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In our git-svn managed project, we have 3 upstream projects that are all kept in native git repositories on GitHub. Since the source code of those upstream projects is under our control and changes frequently, our current solution, namely re-deploying the build artifacts to the super-project everytime we change something is quite cumbersome.

What I'd like to have is this:

parent project (git-svn):
    --> submodule 1 (git)
    --> submodule 2 (git)
    --> submodule 3 (git)

That way, the source code for submodules 1-3 is compiled along with the sources for the super project, but I can push changes to submodules separately.

The question is: what happens when I git svn dcommit on the parent project? Does this even work?

UPDATE Hm, I just set up a simple project structure, trying to resemble this scenario, and I receive this error message when trying to dcommit on the superproject:

a0301b11f3544a1e71067ff270eded65e4c8afbd doesn't exist in the repository at /opt/local/libexec/git-core/git-svn line 4775
Failed to read object a0301b11f3544a1e71067ff270eded65e4c8afbd at /opt/local/libexec/git-core/git-svn line 574

Any ideas/suggestions?

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In our world, we use Hudson to build and deploy submodules to a local repository such as Artifactory. Maven is configured to grab SNAPSHOT version so they grab a fresh deploy every day, or whenever we build with -U. Hudson can be configured to send out an email for a new deploy. –  OleTraveler Apr 6 '11 at 22:57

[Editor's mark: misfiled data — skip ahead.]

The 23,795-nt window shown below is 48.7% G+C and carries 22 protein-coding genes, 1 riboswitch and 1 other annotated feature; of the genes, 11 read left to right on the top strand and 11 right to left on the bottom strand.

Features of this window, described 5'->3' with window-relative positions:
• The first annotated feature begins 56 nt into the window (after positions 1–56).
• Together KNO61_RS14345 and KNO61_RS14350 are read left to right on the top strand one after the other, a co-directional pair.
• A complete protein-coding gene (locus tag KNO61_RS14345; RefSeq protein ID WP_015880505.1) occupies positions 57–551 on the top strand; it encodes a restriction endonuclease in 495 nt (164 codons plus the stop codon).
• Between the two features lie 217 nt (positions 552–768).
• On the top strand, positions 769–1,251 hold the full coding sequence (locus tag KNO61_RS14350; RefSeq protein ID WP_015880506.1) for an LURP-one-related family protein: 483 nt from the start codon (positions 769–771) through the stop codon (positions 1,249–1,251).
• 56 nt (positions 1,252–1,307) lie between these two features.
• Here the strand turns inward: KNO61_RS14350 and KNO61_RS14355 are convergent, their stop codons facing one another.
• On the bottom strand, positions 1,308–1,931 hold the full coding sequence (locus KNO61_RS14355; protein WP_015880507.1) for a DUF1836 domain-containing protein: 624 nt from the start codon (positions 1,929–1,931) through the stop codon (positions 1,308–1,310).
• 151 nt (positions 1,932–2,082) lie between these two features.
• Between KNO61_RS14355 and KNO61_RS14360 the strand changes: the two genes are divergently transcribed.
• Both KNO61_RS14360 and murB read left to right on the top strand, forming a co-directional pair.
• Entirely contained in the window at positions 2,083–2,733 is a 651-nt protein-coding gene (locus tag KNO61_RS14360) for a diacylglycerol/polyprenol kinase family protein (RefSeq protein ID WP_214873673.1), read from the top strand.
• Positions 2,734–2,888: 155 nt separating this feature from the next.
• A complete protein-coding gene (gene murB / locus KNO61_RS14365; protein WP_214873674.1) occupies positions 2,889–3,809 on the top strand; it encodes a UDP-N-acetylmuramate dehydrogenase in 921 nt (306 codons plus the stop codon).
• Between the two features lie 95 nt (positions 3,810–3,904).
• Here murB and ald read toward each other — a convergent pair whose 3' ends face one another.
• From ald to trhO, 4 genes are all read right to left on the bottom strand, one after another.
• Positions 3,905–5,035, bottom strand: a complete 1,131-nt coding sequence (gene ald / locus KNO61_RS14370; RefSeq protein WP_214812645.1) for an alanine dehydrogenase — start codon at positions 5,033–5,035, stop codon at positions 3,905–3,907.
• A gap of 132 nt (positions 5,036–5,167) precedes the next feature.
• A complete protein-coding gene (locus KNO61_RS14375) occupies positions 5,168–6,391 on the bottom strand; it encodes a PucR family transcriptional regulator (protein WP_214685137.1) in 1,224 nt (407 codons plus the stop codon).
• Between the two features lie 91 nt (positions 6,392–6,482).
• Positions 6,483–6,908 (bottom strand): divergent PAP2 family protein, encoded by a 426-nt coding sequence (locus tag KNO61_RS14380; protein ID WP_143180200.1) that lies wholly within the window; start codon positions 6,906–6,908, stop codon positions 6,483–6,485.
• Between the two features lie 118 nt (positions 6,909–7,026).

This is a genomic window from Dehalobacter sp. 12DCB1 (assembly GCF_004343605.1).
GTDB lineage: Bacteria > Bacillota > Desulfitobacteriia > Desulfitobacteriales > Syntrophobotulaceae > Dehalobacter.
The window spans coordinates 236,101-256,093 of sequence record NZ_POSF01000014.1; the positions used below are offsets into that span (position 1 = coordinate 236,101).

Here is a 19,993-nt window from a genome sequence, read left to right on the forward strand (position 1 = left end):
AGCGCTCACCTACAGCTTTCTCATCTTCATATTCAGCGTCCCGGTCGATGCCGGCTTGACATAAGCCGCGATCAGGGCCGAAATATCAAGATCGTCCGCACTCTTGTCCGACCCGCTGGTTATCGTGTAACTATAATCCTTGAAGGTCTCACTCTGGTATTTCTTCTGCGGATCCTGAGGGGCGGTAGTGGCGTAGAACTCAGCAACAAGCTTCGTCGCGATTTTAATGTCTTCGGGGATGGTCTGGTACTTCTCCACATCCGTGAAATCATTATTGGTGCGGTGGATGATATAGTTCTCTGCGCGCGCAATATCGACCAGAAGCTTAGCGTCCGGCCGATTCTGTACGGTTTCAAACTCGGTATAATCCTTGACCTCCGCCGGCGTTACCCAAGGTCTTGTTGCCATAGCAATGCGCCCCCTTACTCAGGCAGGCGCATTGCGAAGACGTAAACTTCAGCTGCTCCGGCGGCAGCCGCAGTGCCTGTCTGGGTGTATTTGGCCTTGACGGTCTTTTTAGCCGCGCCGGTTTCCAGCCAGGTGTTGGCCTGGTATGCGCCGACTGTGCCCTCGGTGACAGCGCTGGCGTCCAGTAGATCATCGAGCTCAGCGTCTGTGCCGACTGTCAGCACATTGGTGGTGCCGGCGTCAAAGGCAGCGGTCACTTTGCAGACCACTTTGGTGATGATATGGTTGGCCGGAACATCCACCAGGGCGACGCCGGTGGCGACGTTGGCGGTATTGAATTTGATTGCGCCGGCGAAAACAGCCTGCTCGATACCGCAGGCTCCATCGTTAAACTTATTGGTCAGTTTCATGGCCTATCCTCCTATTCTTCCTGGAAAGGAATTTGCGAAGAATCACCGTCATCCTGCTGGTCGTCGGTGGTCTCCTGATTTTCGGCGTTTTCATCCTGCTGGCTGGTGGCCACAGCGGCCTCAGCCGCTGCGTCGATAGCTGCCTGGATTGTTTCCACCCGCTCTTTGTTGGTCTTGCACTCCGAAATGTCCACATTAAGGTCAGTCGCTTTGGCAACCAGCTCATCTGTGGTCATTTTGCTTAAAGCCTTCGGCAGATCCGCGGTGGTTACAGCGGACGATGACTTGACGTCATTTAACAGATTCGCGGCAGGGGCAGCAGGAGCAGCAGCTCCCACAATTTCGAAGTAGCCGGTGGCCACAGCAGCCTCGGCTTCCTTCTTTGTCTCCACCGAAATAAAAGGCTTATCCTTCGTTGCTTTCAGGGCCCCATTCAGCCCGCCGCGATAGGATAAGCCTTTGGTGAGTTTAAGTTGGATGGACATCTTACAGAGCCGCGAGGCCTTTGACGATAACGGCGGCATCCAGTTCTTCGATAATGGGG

Update re bounty looking for up-to-date answer/workaround. I think an answer to this question is what I'm look for: Is git svn compatible with git subtree? –  Sam Hasler Mar 21 '13 at 11:53

2 Answers 2

up vote 10 down vote accepted

You can't do this, git submodules can't be pushed upstream into a svn repository via git-svn, it doesn't support this.

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Yeah, we meanwhile moved our entire source code to a paid GitHub account. Problem solved. –  Matthias Feb 15 '11 at 19:58

git-svn doesn't allow this, but if you have an access to your SVN repository server, you can install SubGit into it. It will created a linked Git repository for you, such that any push to it will be automatically translated to SVN revision and vice versa. After that you can add submodules to the resulting Git repository and work with the SVN repository using pure Git interface. These Git submodules will not be translated to SVN.

The translation is concurrent-safe and rather transparent (svn:ignores will be translated to Git ignores, EOLs to .gitattributes, tags to tags and so on).

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